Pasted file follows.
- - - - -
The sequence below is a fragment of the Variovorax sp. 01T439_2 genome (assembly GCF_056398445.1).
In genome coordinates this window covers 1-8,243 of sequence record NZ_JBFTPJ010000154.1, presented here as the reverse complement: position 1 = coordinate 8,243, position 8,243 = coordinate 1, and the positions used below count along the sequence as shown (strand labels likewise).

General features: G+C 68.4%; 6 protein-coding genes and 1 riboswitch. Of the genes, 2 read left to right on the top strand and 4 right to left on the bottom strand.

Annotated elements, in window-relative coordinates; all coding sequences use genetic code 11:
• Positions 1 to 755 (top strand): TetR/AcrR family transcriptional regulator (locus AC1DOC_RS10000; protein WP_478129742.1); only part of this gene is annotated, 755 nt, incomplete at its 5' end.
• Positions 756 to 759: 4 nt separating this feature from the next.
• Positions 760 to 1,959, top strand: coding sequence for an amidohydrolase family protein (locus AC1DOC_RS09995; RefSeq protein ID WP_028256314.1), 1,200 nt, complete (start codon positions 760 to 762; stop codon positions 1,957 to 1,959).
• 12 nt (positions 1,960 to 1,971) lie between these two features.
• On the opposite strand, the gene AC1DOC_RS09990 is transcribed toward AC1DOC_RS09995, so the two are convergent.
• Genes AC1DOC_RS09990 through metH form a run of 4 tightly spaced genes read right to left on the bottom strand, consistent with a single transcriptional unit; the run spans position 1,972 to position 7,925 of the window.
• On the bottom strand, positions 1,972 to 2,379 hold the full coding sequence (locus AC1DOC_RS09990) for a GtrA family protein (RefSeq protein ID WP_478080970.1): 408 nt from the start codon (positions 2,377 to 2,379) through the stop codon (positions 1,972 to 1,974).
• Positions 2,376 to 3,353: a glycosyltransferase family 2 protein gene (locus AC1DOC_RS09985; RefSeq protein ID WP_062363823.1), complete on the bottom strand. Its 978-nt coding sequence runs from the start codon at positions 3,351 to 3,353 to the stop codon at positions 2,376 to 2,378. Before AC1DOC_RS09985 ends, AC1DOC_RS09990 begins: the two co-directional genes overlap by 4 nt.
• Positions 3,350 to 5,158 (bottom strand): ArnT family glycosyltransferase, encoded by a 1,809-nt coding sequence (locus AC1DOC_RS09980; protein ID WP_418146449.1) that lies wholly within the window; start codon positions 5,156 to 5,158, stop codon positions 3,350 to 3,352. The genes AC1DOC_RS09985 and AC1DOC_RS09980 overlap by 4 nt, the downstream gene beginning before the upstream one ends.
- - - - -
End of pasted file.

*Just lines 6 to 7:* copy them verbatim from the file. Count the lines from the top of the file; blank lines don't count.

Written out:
• Positions 756 to 759: 4 nt separating this feature from the next.
• Positions 760 to 1,959, top strand: coding sequence for an amidohydrolase family protein (locus AC1DOC_RS09995; RefSeq protein ID WP_028256314.1), 1,200 nt, complete (start codon positions 760 to 762; stop codon positions 1,957 to 1,959).